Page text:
Ralph Adams 2012-12-12 01:09:10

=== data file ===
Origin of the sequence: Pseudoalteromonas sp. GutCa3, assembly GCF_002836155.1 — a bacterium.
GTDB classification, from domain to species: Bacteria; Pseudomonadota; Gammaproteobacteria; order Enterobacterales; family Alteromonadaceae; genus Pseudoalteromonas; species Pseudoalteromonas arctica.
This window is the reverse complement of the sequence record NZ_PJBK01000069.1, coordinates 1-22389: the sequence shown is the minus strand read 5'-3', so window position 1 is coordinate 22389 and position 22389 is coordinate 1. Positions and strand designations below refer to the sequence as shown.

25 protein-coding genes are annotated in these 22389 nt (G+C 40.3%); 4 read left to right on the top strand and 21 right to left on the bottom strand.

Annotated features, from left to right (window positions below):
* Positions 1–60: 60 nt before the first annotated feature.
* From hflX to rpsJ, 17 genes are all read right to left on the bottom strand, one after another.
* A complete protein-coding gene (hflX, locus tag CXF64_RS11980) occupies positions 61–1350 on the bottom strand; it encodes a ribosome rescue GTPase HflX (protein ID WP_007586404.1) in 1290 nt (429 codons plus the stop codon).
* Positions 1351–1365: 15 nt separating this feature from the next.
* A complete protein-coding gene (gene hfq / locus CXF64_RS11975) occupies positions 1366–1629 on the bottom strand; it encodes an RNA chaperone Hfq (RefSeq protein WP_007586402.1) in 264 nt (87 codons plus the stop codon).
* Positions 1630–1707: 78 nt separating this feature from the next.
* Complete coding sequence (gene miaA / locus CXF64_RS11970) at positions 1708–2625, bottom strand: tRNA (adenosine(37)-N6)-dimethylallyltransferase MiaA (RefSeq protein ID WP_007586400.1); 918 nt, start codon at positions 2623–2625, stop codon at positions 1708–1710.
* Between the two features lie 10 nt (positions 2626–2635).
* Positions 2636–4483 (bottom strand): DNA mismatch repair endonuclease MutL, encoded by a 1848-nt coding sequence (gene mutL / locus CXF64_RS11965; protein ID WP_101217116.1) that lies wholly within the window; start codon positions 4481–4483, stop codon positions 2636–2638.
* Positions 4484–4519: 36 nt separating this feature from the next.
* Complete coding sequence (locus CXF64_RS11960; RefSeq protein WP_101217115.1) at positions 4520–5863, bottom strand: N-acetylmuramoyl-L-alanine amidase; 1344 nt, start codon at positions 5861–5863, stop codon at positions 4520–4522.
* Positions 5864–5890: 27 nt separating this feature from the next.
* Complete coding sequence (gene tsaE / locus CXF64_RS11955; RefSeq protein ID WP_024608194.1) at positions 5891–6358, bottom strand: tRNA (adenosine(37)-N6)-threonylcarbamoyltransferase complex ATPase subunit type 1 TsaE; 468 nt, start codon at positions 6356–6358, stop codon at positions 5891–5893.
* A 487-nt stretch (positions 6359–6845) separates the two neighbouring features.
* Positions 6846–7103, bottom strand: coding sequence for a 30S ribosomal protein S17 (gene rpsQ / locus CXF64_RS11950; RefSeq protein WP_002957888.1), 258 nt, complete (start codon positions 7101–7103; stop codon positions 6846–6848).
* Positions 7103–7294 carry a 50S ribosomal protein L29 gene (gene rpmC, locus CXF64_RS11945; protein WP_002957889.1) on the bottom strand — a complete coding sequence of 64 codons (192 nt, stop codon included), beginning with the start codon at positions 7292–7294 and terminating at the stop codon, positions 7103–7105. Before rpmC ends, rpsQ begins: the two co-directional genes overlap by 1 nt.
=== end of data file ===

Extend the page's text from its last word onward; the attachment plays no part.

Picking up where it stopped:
As all lawyers know, when it comes to legal malpractice and bar complaints, the goal is minimizing the risk. There are three letters you need to make a regular part of your practice, that are all about minimizing that risk. 1. Engagement Letter The first is commonly referred to as an “engagement letter”. The purpose of this letter is to prevent misunderstandings between lawyer and client about the scope of the representation, which might lead to a legal malpractice claim or bar complaint. ER 1.5(b) requires that a lawyer “communicate the scope of the representation and the basis or rate of the fee and expenses…in writing…before or within a reasonable time after commencing the representation….” There is an exception where the lawyer will regularly represent the client on the same basis or rate. The “writing” can take many forms: an engagement letter is only one. In general, the more detailed and more clear the letter is, the better. At a minimum you should include the specific identity of the client, the scope of the representation, a clear discussion of the fee to be charged and where the client’s money will go (trust or operating account). Of course, where the matter involves a contingency fee, the client must also sign the writing. 2. Declination Letter Whether you intend it or not, an attorney/client relationship can begin based upon the reasonable belief of the client. Matter of Pappas, 768 P.2d 1161, 159 Ariz. 516 (Ariz. 1988) (“The existence of an attorney-client relationship depends largely on the client’s “belief that it exists.” (citing Louisiana State Bar Ass’n v. Bosworth, 481 So.2d 567 (La.1986)). One very effective tool in eliminating that possibility is a “non-engagement” or “declination” letter. This letter should notify a person who may, for whatever reason, mistakenly believe that you represent them when in fact you do not. You should also consider sending these letters to unrepresented non-clients in a situation where there are multiple parties to the transaction and you represent one or more, but not all. 3. Termination Letter The third letter is the “termination” or “closing” letter. Once a client matter has ended many lawyers simply close the file. Among the many reasons for sending closing letters is clearly establishing the date the representation ended. This can be important for conflict analysis purposes, where the lawyer seeks to represent others who are perhaps adverse to the first client. Second, the letter should address any outstanding balance and file retention. Third, it is just good business to thank the client for the opportunity to represent them and offer availability for future representation if the need should arise. The letters discussed here don’t really take that much time or effort. They can, however, save you countless hours, headaches and dollars. In short, each one is well worth the effort.
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